Cynics often come across as contemptuous, irritating, and dispiriting. But they are the first to suffer from their cynicism. They can miss out on the things, such as friendship or love, that make a life worth living. They tend to hold back from the public sphere, leading to a reduced social and economic contribution and relative poverty and isolation—which, along with their pessimism, can predispose them to depression and other ills. Their cynicism seems self-fulfilling: by always assuming the worst about everyone, they tend to bring it out, and not least, perhaps, in themselves.
Diogenes the Cynic
But cynicism also has brighter sides. To understand these, it helps to take a look at the long and distinguished history of cynicism. The first Cynic appears to have been the Athenian philosopher Antisthenes (445-365 BCE), who had been an ardent disciple of Socrates. Then came Diogenes, the paradigm of the Cynic, who took the simple life of Socrates to such an extreme that Plato called him “a Socrates gone mad.”
The people of Athens abused Diogenes, calling him a dog and spitting in his face. But in this he took pride rather than offense. He held that human beings had much to learn from the simplicity and artlessness of dogs, which, unlike human beings, had not “complicated every simple gift of the gods.” The terms cynic and cynical derive from the Greek kynikos, which is the adjective of kyon, or ‘dog’.
Diogenes placed reason and nature firmly above custom and convention, which he held to be incompatible with happiness. It is natural for human beings to act in accord with reason, and reason dictates that human beings should live in accord with nature. Rather than giving up their time and efforts in the pursuit of wealth, renown, and other worthless things, people should have the courage to live like animals or gods, revelling in life’s pleasures without bond or fear.
The stories surrounding Diogenes, though embellished, or because embellished, help to convey his spirit. Diogenes wore a simple cloak which he doubled up in winter, begged for food, and sheltered in a tub. He made it his mission to challenge custom and convention, those “false coins of morality.” Upon being challenged for masturbating in the marketplace, he mused, “If only it were so easy to soothe hunger by rubbing an empty belly.” He strolled about in broad daylight brandishing a lamp. When people gathered around him, as they inevitably did, he would say, “I am just looking for a human being.” His fame spread far beyond Athens. One day, Alexander the Great came to meet him. When Alexander asked whether he could do anything for him, he replied, “Yes, stand out of my sunlight.”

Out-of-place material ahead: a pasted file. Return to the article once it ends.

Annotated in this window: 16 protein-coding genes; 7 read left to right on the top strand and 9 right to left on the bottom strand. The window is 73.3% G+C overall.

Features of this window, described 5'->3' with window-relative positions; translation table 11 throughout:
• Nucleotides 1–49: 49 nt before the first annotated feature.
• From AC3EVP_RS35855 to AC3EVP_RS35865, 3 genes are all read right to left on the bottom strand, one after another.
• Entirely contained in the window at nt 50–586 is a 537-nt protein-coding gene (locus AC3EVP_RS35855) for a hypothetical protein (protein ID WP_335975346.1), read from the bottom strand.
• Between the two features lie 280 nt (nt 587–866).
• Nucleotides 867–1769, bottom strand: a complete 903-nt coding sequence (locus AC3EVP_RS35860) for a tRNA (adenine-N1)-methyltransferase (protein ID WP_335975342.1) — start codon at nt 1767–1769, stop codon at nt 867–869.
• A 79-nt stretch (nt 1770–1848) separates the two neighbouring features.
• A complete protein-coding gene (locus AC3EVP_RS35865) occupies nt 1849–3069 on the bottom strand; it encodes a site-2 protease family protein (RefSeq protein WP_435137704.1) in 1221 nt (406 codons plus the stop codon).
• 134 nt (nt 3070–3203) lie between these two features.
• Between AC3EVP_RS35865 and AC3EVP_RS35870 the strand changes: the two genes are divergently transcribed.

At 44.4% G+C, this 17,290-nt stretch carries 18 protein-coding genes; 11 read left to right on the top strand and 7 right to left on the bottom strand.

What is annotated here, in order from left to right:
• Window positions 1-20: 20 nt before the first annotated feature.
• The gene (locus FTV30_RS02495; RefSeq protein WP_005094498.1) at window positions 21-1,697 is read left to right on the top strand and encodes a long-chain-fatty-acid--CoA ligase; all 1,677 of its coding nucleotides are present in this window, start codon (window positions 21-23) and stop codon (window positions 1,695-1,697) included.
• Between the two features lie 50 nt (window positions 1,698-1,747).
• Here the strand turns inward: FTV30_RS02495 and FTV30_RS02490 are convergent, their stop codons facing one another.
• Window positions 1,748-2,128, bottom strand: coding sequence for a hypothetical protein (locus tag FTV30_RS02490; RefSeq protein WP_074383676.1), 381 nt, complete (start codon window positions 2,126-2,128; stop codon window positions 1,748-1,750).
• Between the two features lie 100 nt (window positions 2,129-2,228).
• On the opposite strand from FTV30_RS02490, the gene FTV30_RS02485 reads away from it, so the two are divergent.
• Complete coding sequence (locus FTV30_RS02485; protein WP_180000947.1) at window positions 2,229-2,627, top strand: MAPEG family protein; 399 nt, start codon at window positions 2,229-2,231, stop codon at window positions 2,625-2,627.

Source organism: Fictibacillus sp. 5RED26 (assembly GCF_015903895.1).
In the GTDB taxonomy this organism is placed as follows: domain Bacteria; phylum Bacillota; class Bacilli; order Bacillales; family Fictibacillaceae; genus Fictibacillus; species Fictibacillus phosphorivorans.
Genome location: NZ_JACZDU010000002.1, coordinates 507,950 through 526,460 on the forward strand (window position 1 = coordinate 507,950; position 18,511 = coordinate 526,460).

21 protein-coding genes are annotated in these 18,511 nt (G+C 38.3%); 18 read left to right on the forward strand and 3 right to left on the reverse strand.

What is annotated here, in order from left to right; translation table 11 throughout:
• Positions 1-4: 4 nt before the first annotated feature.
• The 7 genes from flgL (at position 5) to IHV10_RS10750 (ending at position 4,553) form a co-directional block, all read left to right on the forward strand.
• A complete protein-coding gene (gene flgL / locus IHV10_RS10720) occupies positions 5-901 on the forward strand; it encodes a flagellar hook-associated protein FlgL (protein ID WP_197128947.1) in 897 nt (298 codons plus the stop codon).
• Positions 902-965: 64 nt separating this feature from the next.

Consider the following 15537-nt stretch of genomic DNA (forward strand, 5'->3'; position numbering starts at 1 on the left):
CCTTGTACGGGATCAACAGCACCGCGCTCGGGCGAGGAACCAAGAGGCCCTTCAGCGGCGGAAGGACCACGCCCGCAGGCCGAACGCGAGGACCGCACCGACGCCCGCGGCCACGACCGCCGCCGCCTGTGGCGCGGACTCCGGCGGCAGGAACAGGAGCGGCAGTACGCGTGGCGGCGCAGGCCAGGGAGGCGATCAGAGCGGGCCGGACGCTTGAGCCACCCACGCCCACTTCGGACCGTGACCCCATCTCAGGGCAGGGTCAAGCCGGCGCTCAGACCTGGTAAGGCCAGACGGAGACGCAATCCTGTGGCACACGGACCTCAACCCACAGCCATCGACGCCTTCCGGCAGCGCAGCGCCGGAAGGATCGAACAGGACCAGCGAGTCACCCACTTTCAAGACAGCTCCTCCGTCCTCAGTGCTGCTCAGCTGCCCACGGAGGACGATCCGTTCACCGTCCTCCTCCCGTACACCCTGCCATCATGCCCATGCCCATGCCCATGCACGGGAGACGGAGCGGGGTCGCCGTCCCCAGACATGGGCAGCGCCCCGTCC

History of Cynicism and Related Schools
Diogenes was followed by Crates of Thebes, who renounced a large fortune to live the Cynical life of poverty. Crates married Hipparchia of Maroneia, who, uniquely, adopted male clothes and lived on equal terms with her husband. By the first century, Cynics could be found throughout the cities of the Roman Empire. Cynicism vied with Stoicism, a broader philosophical system that emphasized self-control, fortitude, and clear thinking, and that, in the second century, could count the emperor Marcus Aurelius among its adherents. Zeno of Citium (334-262 BCE), the founder of Stoicism, had been a pupil of Crates, and Cynicism came to be seen as an idealized form of Stoicism.
Other philosophical schools that took off around the time of Alexander include Skepticism and Epicureanism. Like the fifth century BCE sophists to whom he opposed himself, Socrates had skeptical tendencies, claiming that he knew little or nothing, and cultivating a state of non-knowledge, or aporia. Pyrrho of Elis travelled with Alexander into India, where he encountered the gymnosophists, or “naked wise men.” Pyrrho denied that knowledge is possible and urged suspension of judgement, with the aim of exchanging the twin evils of anxiety and dogmatism for mental tranquillity, or ataraxia. The most important source on Pyrrhonism is Sextus Empiricus, who wrote in the late second century or thereabouts. In the 16th century, the translation of the complete works of Sextus Empiricus into Latin led to a resurgence of skepticism, and the work of René Descartes—”I think therefore I am,”and so on—can be read as a response to a skeptical crisis. But David Hume, who lived some hundred years later, remained unmoved by Descartes, writing that “philosophy would render us entirely Pyrrhonian, were not Nature too strong for it.”
Like Antisthenes and Diogenes, Epicurus of Samos dedicated himself to attaining happiness through the exercise of reason: reason teaches that pleasure is good and pain bad, and that pleasure and pain are the ultimate measures of good and bad. This has often been misconstrued as a call for rampant hedonism, but actually involves a kind of hedonic calculus to determine which things, over time, are likely to result in the most pleasure or least pain. Epicurus explicitly warned against overindulgence, because overindulgence so often leads to pain; and, rather than pleasure per se, emphasized the avoidance of pain, the elimination of desire, and mental tranquillity (ataraxia). “If thou wilt make a man happy” said Epicurus “add not unto his riches but take away from his desires.”
I think that their shared emphasis on ataraxia makes the four Hellenistic schools of Cynicism, Stoicism, Skepticism, and Epicureanism more related than different.